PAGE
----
The Future Regulation of Plea Bargaining Examined at National Symposium
Legal scholars, judges and practitioners will convene at Duquesne University to explore the significance and impact of two recent landmark decisions made by the U.S. Supreme Court that reiterated a criminal defendant's Sixth Amendment right to having an effective lawyer during plea-bargain negotiations.
The School of Law will present Plea Bargaining After Lafler and Frye, a national symposium, on Thursday, Feb. 28, and Friday, March 1, at Duquesne University.
"Prior to the Supreme Court's decisions Lafler v. Cooper and Missouri v. Frye, defendants had a right to counsel during the plea bargaining process, but they were not guaranteed a competent lawyer during this phase of the proceedings," said Associate Law Professor Wes Oliver, director of the law school's Criminal Justice Program.
"This is ironic given that 95 percent of all criminal convictions are the result of a guilty plea."
The Supreme Court's rulings raise a number of questions, such as "What does it mean to be a competent negotiator?" and "What remedy should a defendant receive when his client has been represented by a less than competent plea bargainer?" among others.
"These rulings may be more important as they foreshadow future regulation of plea bargaining," Oliver explained.
A keynote speech by the Hon. W. Louis Sands of the United States District Court for the Middle District of Georgia, will kick off the symposium at 4:30 p.m. on Thursday in the School of Law. The Hon. Frank Easterbrook of the U.S. Court of Appeals for the Seventh Circuit will present opening remarks at 9 a.m. on Friday, which will be followed by panel discussions on topics including changes in the plea process; evaluating the effectiveness of a criminal negotiator; and whether plea bargaining is legitimate. Scholars from a dozen law schools and universities will serve as panelists, with prominent Pittsburgh jurists serving as moderators.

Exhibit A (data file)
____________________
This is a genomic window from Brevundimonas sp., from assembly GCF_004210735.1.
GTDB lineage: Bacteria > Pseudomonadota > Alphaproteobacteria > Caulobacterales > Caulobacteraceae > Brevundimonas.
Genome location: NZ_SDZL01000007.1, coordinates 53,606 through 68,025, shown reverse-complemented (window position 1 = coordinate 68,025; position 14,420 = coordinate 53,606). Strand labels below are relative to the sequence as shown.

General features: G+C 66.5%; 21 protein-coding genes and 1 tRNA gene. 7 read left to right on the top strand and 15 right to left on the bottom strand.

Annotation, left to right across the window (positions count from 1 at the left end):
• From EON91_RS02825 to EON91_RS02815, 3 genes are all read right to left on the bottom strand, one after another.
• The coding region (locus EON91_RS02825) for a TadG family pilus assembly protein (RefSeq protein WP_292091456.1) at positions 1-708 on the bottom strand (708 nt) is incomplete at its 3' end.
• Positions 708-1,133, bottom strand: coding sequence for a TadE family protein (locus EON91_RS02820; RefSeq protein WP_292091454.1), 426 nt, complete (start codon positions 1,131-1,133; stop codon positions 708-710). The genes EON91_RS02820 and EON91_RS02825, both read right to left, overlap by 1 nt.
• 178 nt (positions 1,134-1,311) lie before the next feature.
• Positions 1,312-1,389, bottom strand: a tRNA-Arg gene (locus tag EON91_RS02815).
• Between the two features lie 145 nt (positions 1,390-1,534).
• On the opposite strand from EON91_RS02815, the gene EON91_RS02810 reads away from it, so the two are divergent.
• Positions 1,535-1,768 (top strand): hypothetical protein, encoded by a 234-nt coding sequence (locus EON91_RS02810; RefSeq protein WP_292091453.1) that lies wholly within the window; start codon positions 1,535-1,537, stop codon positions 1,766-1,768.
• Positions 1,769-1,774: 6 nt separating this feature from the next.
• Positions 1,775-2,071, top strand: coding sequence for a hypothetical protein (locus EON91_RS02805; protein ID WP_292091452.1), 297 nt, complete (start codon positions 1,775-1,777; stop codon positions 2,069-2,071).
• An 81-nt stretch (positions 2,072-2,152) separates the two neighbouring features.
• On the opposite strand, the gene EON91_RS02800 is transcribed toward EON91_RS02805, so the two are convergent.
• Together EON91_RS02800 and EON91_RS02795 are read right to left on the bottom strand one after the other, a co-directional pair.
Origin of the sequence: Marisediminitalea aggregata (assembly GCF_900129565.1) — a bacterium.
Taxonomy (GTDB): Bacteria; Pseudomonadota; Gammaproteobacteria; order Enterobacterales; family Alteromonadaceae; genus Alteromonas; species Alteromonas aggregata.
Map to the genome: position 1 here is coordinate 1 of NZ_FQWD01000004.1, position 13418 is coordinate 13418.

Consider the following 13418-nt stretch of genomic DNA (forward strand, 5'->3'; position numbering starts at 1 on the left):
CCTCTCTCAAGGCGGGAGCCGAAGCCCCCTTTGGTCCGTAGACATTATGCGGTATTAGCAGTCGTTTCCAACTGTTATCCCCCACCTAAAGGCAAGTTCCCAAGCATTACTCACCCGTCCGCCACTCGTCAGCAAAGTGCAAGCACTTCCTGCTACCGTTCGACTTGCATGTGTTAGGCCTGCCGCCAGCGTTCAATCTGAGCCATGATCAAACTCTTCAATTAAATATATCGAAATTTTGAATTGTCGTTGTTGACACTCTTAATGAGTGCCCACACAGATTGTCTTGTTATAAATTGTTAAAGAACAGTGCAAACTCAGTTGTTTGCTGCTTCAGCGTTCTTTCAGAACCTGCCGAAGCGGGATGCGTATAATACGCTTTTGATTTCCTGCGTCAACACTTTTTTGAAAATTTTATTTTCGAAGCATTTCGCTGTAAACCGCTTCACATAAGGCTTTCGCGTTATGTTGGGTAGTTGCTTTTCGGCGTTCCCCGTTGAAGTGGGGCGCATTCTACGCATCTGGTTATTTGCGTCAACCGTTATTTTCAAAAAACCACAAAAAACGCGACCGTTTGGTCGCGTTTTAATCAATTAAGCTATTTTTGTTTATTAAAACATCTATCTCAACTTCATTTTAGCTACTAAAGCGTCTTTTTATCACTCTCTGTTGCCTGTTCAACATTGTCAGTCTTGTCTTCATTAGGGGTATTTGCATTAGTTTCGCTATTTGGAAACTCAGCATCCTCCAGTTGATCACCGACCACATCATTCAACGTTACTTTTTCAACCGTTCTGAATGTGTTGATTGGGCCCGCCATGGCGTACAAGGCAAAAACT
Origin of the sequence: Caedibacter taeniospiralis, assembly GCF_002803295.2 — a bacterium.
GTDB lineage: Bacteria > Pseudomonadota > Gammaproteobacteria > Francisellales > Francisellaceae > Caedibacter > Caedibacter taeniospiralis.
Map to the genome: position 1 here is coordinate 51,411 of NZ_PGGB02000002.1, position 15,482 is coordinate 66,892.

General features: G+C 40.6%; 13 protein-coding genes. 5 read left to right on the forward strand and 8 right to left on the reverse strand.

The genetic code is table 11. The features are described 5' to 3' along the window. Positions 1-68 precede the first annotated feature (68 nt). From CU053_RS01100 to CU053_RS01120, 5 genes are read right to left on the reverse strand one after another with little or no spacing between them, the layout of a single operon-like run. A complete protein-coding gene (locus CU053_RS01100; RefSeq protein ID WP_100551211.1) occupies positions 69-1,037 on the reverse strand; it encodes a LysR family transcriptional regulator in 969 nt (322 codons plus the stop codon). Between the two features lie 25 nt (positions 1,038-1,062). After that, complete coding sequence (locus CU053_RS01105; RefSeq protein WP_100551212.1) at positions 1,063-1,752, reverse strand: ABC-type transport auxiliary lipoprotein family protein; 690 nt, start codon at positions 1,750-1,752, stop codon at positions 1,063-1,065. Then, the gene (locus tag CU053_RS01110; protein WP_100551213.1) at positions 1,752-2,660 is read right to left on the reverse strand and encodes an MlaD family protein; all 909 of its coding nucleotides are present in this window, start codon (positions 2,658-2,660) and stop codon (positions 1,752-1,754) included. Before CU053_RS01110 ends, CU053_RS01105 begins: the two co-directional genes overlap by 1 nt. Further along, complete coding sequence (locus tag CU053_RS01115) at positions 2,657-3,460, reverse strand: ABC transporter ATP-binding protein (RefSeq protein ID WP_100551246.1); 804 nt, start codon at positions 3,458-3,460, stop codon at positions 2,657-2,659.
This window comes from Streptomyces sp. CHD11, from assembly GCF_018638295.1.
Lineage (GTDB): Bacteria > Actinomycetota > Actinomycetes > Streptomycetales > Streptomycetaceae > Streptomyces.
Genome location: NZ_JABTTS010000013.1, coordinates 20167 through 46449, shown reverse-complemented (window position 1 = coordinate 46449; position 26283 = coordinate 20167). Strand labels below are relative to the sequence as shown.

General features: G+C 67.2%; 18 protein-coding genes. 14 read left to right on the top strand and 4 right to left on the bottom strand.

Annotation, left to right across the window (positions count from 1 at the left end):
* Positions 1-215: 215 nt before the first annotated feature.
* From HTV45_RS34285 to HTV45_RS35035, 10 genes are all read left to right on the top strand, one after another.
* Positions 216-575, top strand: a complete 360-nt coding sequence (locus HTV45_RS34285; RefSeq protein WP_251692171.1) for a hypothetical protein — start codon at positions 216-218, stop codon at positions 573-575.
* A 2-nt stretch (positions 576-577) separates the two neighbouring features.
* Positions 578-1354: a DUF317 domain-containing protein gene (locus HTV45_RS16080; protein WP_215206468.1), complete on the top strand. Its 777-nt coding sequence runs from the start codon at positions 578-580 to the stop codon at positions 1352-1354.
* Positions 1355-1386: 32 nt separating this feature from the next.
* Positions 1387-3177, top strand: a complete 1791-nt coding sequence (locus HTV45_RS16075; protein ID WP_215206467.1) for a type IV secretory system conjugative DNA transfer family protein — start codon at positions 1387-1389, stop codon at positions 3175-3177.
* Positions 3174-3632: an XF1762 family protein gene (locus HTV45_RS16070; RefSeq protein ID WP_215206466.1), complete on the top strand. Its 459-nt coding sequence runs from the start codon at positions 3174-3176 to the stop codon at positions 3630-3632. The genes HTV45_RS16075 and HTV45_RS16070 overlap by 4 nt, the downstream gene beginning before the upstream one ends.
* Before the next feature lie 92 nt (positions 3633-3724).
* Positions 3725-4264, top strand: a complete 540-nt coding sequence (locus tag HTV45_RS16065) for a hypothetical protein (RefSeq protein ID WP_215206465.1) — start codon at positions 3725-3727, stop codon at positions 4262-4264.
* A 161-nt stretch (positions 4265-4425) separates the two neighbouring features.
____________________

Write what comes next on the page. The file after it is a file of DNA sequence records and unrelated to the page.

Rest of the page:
"We are honored to host one of the most significant symposia ever held on this important topic," said Law Dean Ken Gormley. "The event is attracting national attention among lawyers, judges and experts in the field of criminal justice and the plea bargaining process."
Co-sponsors for the symposium include the American Bar Association's Criminal Justice Section White Collar Crime Committee, Mid-Atlantic Region, and Wolters Kluwer.
Plea Bargaining After Lafler and Frye is open to the legal community. Six hours of continuing legal education credits are available for March 1. For cost information, a detailed symposium schedule and to register, visit www.duq.edu/law/pleabargaining.
Founded in 1878, Duquesne is consistently ranked among the nation's top Catholic research universities for its award-winning faculty and tradition of academic excellence. The University is nationally ranked by U.S. News and World Report and the Princeton Review for its rich academic programs in nine schools of study for nearly 10,000 graduate and undergraduate students, and by the Washington Monthly for service and contributing to students' social mobility. Duquesne is a member of the U.S. President's Higher Education Community Service Honor Roll with Distinction for its contributions to Pittsburgh and communities around the globe. The U.S. Environmental Protection Agency and the Princeton Review's Guide to Green Colleges acknowledge Duquesne's commitment to sustainability.